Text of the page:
If you read my articles regularly, you know I talk lots about following up. I learned this trick very early as a sales rep because when I worked with my customers on a regular basis, I found that if I didn’t contact them for re-orders, I often, would not get the re-orders.
What an eye opener! Following up is no good if you don’t follow through!!
Rob describes follow though as …
…. continuing the relationship that you started at the event where you met. Follow through is all about making friends that, at some point, may turn into customers or referral partners. Remember, again, that selling is all about creating relationships.
Of course, Sales 101 is about developing the relationship! Buyers buy from people they know and trust (which, incidentally, is why sales reps can be a big help in selling your products as they already have a relationship with a buyer!)
Most of the time, following through just consists of calling the buyer you said you would call. Or mailing a note to the person who bought from you. Or sending an email to that contact you have not heard from in awhile.
And, if you attend a show and collect business cards, you already have a place to start your new ‘follow through’ process. The buyers who give you cards were, obviously, interested in your product line or they would not have left their card! DUH!!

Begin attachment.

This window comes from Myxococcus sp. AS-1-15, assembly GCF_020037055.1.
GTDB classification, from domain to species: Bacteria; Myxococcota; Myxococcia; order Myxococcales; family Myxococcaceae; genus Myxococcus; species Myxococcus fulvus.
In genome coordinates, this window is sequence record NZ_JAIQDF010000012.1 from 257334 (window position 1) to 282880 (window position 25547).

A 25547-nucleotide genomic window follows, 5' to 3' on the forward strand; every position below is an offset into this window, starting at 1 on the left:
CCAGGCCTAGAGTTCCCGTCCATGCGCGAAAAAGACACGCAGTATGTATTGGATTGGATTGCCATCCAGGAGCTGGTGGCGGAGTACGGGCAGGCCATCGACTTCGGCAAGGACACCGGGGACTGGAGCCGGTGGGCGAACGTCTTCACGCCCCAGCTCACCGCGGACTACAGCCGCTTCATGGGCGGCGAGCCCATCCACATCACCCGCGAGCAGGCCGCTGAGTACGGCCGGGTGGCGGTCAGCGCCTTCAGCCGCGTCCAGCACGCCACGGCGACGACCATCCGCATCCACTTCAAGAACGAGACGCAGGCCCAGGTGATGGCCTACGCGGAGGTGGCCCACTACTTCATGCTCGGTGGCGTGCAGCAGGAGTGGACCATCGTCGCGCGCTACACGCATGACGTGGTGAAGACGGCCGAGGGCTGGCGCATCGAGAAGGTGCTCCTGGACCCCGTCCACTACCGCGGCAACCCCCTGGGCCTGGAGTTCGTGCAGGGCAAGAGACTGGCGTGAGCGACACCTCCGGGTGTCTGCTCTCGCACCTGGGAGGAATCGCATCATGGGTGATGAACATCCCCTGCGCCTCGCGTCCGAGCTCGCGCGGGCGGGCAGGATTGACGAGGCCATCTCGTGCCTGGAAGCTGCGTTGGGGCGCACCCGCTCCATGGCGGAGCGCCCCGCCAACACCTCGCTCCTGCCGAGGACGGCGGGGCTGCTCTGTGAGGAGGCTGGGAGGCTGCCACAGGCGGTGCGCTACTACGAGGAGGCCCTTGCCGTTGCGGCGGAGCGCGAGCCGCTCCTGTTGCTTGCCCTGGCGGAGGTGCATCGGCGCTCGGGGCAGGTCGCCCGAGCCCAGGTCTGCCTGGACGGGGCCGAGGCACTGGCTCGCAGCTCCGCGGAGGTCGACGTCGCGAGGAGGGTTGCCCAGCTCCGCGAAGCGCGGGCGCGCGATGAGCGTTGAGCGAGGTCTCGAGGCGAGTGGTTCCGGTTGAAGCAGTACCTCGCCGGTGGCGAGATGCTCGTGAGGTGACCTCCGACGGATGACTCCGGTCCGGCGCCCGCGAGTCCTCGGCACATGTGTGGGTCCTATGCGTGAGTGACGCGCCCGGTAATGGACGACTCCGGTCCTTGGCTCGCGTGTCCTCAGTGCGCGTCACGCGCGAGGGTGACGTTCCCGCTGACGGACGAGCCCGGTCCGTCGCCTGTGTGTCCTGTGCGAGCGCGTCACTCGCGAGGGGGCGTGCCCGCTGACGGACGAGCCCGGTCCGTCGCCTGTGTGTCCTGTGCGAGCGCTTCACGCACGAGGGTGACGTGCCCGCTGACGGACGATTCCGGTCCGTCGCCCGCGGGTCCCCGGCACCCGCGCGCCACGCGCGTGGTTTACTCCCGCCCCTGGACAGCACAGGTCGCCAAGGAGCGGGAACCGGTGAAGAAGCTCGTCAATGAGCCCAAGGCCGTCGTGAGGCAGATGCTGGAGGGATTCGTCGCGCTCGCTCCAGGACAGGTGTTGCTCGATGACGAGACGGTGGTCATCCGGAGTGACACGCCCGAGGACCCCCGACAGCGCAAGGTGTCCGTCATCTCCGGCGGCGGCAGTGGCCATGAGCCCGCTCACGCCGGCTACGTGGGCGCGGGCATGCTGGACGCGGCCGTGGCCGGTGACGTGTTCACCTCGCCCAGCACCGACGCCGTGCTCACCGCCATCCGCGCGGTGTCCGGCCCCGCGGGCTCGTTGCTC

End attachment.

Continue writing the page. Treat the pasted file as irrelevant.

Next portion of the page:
Rob also suggest using software programs to help you keep track of your follow through with potential buyers and customers:
Customer Relationship Management. These software programs, in addition to keeping all of someone’s contact info, serve as great places to take notes and add reminders of dates of when you need to reach out to someone again. Many people try to get away with using a spreadsheet or an address book. Trust me- don’t! You can get a CRM for as little as $10/month (LessAnnoyingCRM.com is a great one).
Personally, I use a combination of QuickBooks notes and the Task function in my Microsoft Outlook program.
Either way, find a system that works for you and then use it!
Like Rob says: “A great way to develop those relationships is to follow through instead of follow up.”
For more information on this topic, check out the following articles: